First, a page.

A Deeper Look into Beethoven’s Symphony No.9, Movement IV
Beethoven’s fourth movement for the symphony No. 9 is unconventional in that it does not follow any of the music forms that we had studied previously. It is not developed through an exposition-development-recapitulation structure for Sonata form, a theme-variations form for variation form, nor does it use an ABACADA structure for Rondo form. Despite its innovative form, it is still well organized and carefully planned. The whole movement is composed to move the spirit and trend toward a higher point, the pursuit of higher being and universal brotherhood.
In addition, the other symphonies we studied before are purely instrumental, but Beethoven added human voice into his Symphony No.9, Movement 4. The solo singers who sing the recitative part and the chorus singing the joy theme gave an unprecedented experience to the audience. Beethoven attained a new height of texture richness in symphony through the addition of human voice in this movement.
Because this movement well incorporated the poem—the Ode to Joy, and because the music takes in joy theme and expresses it in an aesthetically appealing manner, this movement is also very programmatic in that it has music in support of the poem. The poem directed the melody, texture, rhythm and structure of the movement. The poem also directly influenced the composition of the melody in support of the pure joy and universal brotherhood. The melody is simple but forceful and effective. Through the change of texture in the movement, Beethoven conveys the theme of the poem by emphasizing the important points with diverse textures. I personally adore Beethoven’s structural innovation.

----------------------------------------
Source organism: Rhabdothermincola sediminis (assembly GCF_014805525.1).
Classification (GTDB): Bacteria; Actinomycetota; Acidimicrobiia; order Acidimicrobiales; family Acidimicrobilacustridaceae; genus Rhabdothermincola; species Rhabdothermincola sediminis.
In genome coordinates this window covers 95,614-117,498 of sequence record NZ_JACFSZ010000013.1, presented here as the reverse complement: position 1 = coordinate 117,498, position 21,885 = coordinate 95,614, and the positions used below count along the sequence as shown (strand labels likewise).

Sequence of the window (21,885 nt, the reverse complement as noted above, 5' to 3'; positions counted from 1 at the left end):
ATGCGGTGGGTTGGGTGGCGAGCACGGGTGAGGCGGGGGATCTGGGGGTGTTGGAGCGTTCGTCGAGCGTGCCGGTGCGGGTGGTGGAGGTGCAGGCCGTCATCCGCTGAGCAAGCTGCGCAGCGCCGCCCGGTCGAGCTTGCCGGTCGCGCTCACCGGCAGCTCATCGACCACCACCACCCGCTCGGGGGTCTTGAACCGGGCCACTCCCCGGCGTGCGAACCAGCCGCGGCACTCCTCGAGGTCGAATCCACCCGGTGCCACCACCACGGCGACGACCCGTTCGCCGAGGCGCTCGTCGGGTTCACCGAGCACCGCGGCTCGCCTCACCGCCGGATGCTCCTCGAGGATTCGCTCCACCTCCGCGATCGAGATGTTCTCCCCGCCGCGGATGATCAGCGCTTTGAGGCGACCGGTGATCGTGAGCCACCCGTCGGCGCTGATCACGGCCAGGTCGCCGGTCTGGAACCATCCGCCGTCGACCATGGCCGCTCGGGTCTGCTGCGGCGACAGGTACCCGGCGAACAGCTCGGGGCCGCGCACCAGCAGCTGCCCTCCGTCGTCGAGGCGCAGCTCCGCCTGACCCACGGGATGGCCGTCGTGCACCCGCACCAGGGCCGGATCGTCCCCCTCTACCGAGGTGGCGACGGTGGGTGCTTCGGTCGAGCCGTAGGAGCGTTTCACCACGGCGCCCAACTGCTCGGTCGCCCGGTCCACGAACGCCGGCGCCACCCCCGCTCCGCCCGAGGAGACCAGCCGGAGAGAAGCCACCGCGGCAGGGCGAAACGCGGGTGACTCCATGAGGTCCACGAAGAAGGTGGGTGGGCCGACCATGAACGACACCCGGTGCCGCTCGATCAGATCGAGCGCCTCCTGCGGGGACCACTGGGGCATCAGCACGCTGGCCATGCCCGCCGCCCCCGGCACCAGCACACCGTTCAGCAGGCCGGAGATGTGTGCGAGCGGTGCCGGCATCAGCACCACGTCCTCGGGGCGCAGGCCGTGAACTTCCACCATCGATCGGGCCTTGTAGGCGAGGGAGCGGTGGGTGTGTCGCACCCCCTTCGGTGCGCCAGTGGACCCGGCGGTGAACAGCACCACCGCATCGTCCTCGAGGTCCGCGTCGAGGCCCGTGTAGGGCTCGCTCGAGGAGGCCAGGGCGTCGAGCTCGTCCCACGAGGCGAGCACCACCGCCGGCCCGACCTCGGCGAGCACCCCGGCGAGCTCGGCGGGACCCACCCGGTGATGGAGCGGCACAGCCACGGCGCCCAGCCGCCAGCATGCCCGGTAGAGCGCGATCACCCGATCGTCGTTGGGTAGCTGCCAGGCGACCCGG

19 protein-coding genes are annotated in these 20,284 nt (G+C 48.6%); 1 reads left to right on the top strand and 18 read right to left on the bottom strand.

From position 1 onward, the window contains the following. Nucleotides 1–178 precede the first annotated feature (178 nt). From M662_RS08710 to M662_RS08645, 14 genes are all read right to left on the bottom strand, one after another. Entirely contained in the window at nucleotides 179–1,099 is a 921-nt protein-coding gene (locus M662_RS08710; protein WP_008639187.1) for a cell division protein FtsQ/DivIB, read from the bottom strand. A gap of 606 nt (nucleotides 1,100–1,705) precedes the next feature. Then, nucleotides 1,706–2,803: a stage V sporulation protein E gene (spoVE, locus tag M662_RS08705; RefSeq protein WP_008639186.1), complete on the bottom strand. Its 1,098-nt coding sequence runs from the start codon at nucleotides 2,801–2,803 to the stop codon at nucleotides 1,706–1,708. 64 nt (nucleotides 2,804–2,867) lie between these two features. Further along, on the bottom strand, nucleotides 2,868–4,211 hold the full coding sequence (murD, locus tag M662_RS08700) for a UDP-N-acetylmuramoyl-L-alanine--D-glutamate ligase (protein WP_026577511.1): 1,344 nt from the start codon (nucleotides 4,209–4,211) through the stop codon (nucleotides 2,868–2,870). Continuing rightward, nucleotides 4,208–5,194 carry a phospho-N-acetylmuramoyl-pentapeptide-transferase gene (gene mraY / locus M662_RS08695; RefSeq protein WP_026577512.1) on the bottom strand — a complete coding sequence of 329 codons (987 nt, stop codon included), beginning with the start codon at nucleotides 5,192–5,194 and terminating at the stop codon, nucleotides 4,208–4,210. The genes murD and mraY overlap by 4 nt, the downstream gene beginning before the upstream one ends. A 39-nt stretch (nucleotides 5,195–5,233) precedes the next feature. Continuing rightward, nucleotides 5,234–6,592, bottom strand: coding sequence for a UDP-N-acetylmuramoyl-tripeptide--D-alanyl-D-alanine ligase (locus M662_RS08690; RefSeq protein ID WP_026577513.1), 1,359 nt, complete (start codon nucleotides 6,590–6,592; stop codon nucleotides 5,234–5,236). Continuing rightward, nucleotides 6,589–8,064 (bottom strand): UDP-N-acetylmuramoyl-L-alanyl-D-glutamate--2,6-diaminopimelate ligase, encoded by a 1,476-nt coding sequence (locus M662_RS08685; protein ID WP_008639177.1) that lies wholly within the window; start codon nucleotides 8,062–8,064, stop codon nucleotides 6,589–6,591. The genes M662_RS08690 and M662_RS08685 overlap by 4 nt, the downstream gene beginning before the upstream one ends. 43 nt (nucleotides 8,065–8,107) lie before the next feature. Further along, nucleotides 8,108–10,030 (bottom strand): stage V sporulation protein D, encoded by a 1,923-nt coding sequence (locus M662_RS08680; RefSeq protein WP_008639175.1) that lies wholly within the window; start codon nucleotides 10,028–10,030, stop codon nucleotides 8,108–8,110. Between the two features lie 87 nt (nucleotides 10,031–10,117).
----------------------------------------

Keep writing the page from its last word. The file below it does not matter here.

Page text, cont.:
Going through all the forms in the early classical period, his unexpected change of the form makes the movement exciting and it also makes the audience curious to hear more and more of the development of the movement.
Here’s the link to the complete music piece: http://www.youtube.com/watch?v=ChygZLpJDNE